Success Stories

VISTA's Year in Health Sciences

Engines for Education, funded through a grant from the Ewing Marion Kauffman Foundation, now offers ten sections - or “rotations”- of a full-year Health Sciences curriculum. The Year in Health Sciences consists of a series of Story-Centered Curricula. Students take on the roles of professionals working in the field of health sciences, such as nutrition advisors and sports medics. They solve the kinds of problems these professionals typically solve in their day-to-day work.

"The [VISTA Curriculum] was more interesting and overall was better than the other curriculum materials we have tried. We enjoyed role-playing a real-life profession and have a better idea about what a career involving internal medicine might entail, including different aspects of internal medicine. One of us enjoyed doing the diagnosis, while another enjoyed doing the research. We each had some room to explore our individual interests as we went through the material. Although the curriculum was challenging, the material was thorough, well laid out, and FUN!"

- Team of home school participants -

"We appreciated that the curriculum integrated so many areas - science, writing, critical thinking skills, ethics, computer skills and team work. We also liked the practical nature of the writing assignments as well as the variety - from letter writing to technical writing. The step-by-step guides were extremely helpful in keeping everyone organized and enabling the kids to work fairly independently."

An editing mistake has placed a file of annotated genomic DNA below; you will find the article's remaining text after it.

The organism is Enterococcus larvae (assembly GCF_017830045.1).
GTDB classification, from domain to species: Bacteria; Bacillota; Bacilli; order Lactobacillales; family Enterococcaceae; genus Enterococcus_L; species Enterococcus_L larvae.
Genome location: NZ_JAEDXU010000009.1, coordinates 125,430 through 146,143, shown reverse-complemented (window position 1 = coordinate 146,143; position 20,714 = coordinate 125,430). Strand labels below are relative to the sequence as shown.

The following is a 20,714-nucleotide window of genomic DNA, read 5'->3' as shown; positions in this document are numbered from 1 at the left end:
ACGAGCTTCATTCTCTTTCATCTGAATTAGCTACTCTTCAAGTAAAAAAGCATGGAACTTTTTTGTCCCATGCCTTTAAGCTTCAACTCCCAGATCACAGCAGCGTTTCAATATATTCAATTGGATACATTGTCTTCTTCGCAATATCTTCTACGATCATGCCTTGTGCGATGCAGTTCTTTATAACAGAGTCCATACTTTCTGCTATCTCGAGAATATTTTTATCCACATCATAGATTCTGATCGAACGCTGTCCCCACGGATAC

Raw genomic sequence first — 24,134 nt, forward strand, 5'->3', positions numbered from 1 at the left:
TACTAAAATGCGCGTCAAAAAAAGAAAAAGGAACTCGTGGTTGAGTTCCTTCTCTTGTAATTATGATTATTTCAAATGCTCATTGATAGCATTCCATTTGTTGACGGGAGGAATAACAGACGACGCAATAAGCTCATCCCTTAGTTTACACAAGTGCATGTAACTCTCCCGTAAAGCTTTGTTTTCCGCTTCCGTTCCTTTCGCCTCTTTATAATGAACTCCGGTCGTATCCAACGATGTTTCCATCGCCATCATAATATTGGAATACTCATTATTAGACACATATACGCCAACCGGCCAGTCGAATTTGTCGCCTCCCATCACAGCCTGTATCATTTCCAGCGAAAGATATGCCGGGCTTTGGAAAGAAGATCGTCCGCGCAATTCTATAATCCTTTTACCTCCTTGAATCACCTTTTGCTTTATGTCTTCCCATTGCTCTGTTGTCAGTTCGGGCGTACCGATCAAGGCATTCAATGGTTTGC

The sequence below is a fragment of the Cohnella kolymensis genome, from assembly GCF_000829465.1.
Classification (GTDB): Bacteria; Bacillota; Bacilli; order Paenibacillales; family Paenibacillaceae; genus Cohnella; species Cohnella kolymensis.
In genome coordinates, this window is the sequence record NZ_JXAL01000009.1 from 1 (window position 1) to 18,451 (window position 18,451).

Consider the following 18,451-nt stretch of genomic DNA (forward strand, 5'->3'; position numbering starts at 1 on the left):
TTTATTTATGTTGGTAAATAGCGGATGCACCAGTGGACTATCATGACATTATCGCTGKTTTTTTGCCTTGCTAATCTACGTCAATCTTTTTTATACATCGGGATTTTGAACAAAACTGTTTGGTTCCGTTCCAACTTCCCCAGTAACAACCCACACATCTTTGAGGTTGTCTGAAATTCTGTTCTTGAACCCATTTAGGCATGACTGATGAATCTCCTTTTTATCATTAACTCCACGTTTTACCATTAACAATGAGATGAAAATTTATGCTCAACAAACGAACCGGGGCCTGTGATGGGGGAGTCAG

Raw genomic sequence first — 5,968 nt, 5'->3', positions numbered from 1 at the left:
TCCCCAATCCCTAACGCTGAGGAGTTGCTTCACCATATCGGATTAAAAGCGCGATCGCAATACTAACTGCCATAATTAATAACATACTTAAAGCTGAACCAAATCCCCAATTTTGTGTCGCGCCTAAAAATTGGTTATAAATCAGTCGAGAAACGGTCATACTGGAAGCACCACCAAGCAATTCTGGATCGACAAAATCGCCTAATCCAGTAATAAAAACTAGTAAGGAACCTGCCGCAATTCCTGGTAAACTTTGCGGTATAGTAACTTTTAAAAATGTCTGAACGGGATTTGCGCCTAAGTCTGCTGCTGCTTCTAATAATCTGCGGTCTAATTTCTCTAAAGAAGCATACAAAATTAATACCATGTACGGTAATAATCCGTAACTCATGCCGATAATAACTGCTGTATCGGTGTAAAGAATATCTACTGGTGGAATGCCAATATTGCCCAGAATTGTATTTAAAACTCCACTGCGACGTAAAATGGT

- Home school participants' parents -

"As I began work on VISTA, guided by the concept of a story-centered curriculum, I looked forward to seeing just what our students might succeed in doing, as reflected in the reports they would submit. It has been wonderful to see what kids¬-even very young ones¬-are capable of, given the right learning environment.

I was stunned when I read one of the early reports students had submitted. It was a beautiful job and was very nicely expressed. I wouldn’t have been surprised to be told it was produced by college students. (I spent 34 years teaching college students in institutions with high standards.) Imagine my surprise when I was told that the report had been turned in by a team consisting of two 8th-graders, a 7th-grader, and a 6th-grader! While not all the technical information was perfect, they had successfully diagnosed a patient's disease, discussed it, and written cogently about it. They had a far more meaningful learning experience than they would have had in a regular high school curriculum, they had been exposed to career opportunities, and they seemed to have enjoyed the learning process thoroughly!"

- Dr. William K. Purves -
Professor Emeritus of Biology,
Harvey Mudd College